Over 1,000 firefighters still tackling forest fire behind St Tropez

More than 7,000 people have been evacuated as the fire spread over 7,000 hectares of land. The local fire service chief says it is likely to be of human origin as it started near a motorway rest area

18 August 2021
An image of a forest fire burning the trunk of a tree

A forest fire that began in the Var on Monday, August 16 is still alight and is thought to be of human origin Pic: Evgeny Dubinchuk / Shutterstock

By Emma Morgan

[Update August 18, 2021 at 10:55: a person has been found dead in a burned house following the movement of the fire towards the village of Grimaud. The death is believed to have been caused by the fire, although this has not been confirmed. A 32-year-old woman has also been reported missing, her family and friends saying that they have not heard from her since Monday evening.]

[Update August 18 2021 at 16:00: A second body has been discovered at the same house in Grimaud. Var's prefecture has also reported that 26 people have sustained minor injuries, including five firefighters.]

More than 1,100 firefighters are still fighting a forest fire – the most serious of 2021 – in the back country near Saint-Tropez.

The blaze began at a rest area (the Aire de Sigues) on the A57 motorway near Gonfaron in the Var at around 17:45 on Monday. 

By 06:30 this morning: 

  • The fire had travelled across over 7,000 hectares of land around the Massif des Maures, with 4,000 hectares being completely burnt. 

A website called SentinelHub, which shares images of earth taken by satellites, allows us to see the damage caused by the fire in the Var. Pic: SentinelHub

  • The blaze did not progress significantly overnight, but emergency services were still working to tackle it. As the wind dropped earlier this morning, they set about soaking the soil around its edges to avoid a resurgence. 
  • The cause of the fire was still unknown, but the president of Var’s fire and rescue department, Dominique Lain, indicated on Tuesday evening that it may be of human origin, especially seeing as it began at a motorway rest area. 

Many thanks to Connexion reader Kerry Biddle for providing this photo of a canadair firefighting plane flying over the sea near La Fossette. Pic supplied by Kerry Biddle.

  • More than 7,000 residents and holidaymakers evacuated from their homes and campsites had spent the night in 15 hastily prepared centres in towns including Bormes-les-Mimosas, Cogolin and Grimaud. 

Var’s préfecture said this morning that the evacuated people must under no circumstances return to their homes or holiday sites, staying instead in the safe spaces made available to them.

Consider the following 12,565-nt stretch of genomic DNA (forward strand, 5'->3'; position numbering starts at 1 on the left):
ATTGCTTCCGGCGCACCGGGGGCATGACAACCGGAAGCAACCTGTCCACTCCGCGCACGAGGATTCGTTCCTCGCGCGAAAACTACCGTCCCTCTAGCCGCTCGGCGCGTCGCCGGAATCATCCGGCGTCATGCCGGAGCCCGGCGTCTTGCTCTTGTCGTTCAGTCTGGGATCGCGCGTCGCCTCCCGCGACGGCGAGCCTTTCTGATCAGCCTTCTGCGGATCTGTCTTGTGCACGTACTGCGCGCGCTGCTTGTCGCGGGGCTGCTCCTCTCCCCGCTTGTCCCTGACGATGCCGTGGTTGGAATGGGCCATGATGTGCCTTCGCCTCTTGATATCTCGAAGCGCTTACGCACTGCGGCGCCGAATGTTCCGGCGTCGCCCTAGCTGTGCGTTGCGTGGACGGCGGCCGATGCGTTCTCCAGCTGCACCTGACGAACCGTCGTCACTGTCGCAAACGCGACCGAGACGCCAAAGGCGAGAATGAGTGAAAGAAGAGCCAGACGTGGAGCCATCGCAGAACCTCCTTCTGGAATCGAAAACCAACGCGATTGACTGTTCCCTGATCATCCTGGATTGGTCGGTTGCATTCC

• The préfecture reports that 22 people have sustained minor injuries, 19 of those experiencing the effects of smoke inhalation. Meanwhile, five firefighters have also sustained minor injuries. 
  • Electricity wires have fallen to the ground and tree trunks have been reduced to ash on the road traversing the Massif des Maures.

A visit from President Emmanuel Macron

On Tuesday afternoon, the President of the Republic, Emmanuel Macron, visited Var, paying tribute to the “bravery” of the hundreds of emergency service workers whose efforts have meant that “the worst has been avoided.”

The fight against the flames continues 

At 07:00 this morning, firefighting planes and helicopters were once again deployed to tackle the blaze. 

Around 08:00, the wind began to pick up again, creating unfavourable conditions for the fight against the flames. 

Parts of the RD33, RD75, RD558, RD14, RD2048, RD27, RD98, RD48 and RD74 remain closed to normal traffic. Drivers are instructed not to travel between Bormes-les-Mimosas and the Gulf of St Tropez in either direction.

Access to the forest plains of the Var is still strictly forbidden today (August 18), with the risk of a fire still being classed as “very severe.” 

The emergency services ask that people in the area abide by safety instructions, taking care not to block access roads and to avoid driving around the Gulf of Saint-Tropez if possible, so as not to hold up emergency vehicles.

A potentially catastrophic event for the rare Hermann’s tortoise

The Var forest fire has caused great damage to natural environments across the Massif des Maures, but experts are particularly concerned for the welfare of a protected species of tortoise.

Hermann’s tortoises are small to medium-sized, with distinctive black and yellow patterning on their shells. 

In France, Hermann’s tortoises can only be found in Corsica and in Var, where 15,000 are thought to live. 

Some tortoises have already been rescued from the flames, and it is hoped that others will have escaped by burying themselves underground. 

However, the full toll of the fire cannot yet be known. 

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